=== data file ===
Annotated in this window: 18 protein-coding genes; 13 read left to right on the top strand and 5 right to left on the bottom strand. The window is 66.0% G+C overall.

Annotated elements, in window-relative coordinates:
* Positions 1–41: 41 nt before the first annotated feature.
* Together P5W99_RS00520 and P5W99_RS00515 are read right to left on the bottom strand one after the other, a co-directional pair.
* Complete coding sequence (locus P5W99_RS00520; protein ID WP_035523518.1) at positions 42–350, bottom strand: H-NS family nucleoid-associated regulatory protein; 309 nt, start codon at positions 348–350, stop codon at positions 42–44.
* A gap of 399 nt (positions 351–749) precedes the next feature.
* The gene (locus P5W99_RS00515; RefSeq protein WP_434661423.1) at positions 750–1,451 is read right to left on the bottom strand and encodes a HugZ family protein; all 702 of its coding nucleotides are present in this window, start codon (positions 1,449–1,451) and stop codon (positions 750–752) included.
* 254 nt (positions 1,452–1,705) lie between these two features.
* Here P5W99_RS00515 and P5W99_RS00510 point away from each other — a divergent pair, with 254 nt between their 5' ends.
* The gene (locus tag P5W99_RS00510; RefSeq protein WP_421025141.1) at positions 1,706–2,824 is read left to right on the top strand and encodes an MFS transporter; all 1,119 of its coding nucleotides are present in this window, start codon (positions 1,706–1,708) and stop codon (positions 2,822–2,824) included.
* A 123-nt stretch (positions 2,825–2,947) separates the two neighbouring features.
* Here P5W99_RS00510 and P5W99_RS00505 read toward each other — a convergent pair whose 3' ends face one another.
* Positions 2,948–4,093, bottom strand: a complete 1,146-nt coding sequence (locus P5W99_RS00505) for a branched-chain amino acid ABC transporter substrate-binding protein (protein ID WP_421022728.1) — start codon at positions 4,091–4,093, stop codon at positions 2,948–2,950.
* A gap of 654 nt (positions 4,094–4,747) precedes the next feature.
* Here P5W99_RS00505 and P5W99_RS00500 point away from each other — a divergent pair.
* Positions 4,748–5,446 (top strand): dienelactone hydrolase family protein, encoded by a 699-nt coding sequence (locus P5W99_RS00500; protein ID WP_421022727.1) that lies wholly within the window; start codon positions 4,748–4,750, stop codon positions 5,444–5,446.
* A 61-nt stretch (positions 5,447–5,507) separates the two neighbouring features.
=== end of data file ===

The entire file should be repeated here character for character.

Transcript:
Annotated in this window: 18 protein-coding genes; 13 read left to right on the top strand and 5 right to left on the bottom strand. The window is 66.0% G+C overall.

Annotated elements, in window-relative coordinates:
* Positions 1–41: 41 nt before the first annotated feature.
* Together P5W99_RS00520 and P5W99_RS00515 are read right to left on the bottom strand one after the other, a co-directional pair.
* Complete coding sequence (locus P5W99_RS00520; protein ID WP_035523518.1) at positions 42–350, bottom strand: H-NS family nucleoid-associated regulatory protein; 309 nt, start codon at positions 348–350, stop codon at positions 42–44.
* A gap of 399 nt (positions 351–749) precedes the next feature.
* The gene (locus P5W99_RS00515; RefSeq protein WP_434661423.1) at positions 750–1,451 is read right to left on the bottom strand and encodes a HugZ family protein; all 702 of its coding nucleotides are present in this window, start codon (positions 1,449–1,451) and stop codon (positions 750–752) included.
* 254 nt (positions 1,452–1,705) lie between these two features.
* Here P5W99_RS00515 and P5W99_RS00510 point away from each other — a divergent pair, with 254 nt between their 5' ends.
* The gene (locus tag P5W99_RS00510; RefSeq protein WP_421025141.1) at positions 1,706–2,824 is read left to right on the top strand and encodes an MFS transporter; all 1,119 of its coding nucleotides are present in this window, start codon (positions 1,706–1,708) and stop codon (positions 2,822–2,824) included.
* A 123-nt stretch (positions 2,825–2,947) separates the two neighbouring features.
* Here P5W99_RS00510 and P5W99_RS00505 read toward each other — a convergent pair whose 3' ends face one another.
* Positions 2,948–4,093, bottom strand: a complete 1,146-nt coding sequence (locus P5W99_RS00505) for a branched-chain amino acid ABC transporter substrate-binding protein (protein ID WP_421022728.1) — start codon at positions 4,091–4,093, stop codon at positions 2,948–2,950.
* A gap of 654 nt (positions 4,094–4,747) precedes the next feature.
* Here P5W99_RS00505 and P5W99_RS00500 point away from each other — a divergent pair.
* Positions 4,748–5,446 (top strand): dienelactone hydrolase family protein, encoded by a 699-nt coding sequence (locus P5W99_RS00500; protein ID WP_421022727.1) that lies wholly within the window; start codon positions 4,748–4,750, stop codon positions 5,444–5,446.
* A 61-nt stretch (positions 5,447–5,507) separates the two neighbouring features.